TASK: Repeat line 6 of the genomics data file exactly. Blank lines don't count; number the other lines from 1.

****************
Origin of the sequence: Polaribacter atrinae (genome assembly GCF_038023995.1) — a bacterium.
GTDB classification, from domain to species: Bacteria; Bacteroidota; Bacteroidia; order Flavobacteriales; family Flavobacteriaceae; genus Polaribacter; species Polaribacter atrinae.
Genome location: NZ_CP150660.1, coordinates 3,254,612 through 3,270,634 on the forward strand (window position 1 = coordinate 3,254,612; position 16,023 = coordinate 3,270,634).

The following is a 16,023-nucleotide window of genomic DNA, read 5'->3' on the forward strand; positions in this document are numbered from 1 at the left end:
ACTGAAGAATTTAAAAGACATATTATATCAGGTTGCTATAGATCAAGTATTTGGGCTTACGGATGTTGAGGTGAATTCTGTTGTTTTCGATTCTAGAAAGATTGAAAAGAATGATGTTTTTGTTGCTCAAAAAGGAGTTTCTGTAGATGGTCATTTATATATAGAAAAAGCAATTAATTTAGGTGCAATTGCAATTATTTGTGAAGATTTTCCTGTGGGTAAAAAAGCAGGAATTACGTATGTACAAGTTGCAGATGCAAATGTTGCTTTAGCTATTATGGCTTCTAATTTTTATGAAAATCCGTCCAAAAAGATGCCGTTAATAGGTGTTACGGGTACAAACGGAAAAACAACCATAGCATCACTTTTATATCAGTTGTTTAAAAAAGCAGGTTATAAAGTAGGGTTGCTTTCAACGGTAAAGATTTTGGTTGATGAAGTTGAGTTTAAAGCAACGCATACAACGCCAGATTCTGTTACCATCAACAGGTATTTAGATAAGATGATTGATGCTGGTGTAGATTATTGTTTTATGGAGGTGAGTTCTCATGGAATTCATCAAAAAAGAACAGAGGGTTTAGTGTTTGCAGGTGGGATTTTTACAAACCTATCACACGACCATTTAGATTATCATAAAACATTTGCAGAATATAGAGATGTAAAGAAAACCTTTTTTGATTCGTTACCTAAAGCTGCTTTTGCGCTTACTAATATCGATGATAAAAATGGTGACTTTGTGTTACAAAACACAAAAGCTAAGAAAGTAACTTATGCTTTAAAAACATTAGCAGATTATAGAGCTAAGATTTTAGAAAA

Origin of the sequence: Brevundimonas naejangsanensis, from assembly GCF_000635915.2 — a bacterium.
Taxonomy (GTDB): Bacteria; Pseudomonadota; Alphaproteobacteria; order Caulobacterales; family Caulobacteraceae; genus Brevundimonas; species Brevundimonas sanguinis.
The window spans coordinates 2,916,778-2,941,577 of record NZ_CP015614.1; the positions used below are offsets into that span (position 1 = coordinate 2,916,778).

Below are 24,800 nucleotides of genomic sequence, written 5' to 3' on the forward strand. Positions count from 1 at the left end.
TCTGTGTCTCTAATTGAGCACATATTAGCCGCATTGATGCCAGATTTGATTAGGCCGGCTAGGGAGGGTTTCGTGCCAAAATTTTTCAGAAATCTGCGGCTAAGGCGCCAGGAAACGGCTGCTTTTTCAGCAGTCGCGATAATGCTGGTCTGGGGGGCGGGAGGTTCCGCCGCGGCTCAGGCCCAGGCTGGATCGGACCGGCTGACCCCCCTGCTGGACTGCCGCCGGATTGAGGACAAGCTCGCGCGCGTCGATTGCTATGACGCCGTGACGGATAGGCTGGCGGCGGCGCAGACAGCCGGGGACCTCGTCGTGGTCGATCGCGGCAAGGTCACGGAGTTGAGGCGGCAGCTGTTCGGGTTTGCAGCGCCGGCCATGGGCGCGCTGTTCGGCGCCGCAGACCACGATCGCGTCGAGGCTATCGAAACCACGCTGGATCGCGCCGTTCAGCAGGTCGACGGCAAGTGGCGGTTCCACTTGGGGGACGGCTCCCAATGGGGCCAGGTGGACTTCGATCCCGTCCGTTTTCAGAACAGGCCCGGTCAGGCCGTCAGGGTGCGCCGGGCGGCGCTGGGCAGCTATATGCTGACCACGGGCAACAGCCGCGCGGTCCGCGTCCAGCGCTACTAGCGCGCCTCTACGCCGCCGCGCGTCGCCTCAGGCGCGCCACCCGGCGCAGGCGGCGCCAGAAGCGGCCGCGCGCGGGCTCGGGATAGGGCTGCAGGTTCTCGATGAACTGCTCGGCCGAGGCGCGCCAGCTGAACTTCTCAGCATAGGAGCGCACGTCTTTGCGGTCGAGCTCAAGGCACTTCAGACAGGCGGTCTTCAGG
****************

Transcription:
Origin of the sequence: Brevundimonas naejangsanensis, from assembly GCF_000635915.2 — a bacterium.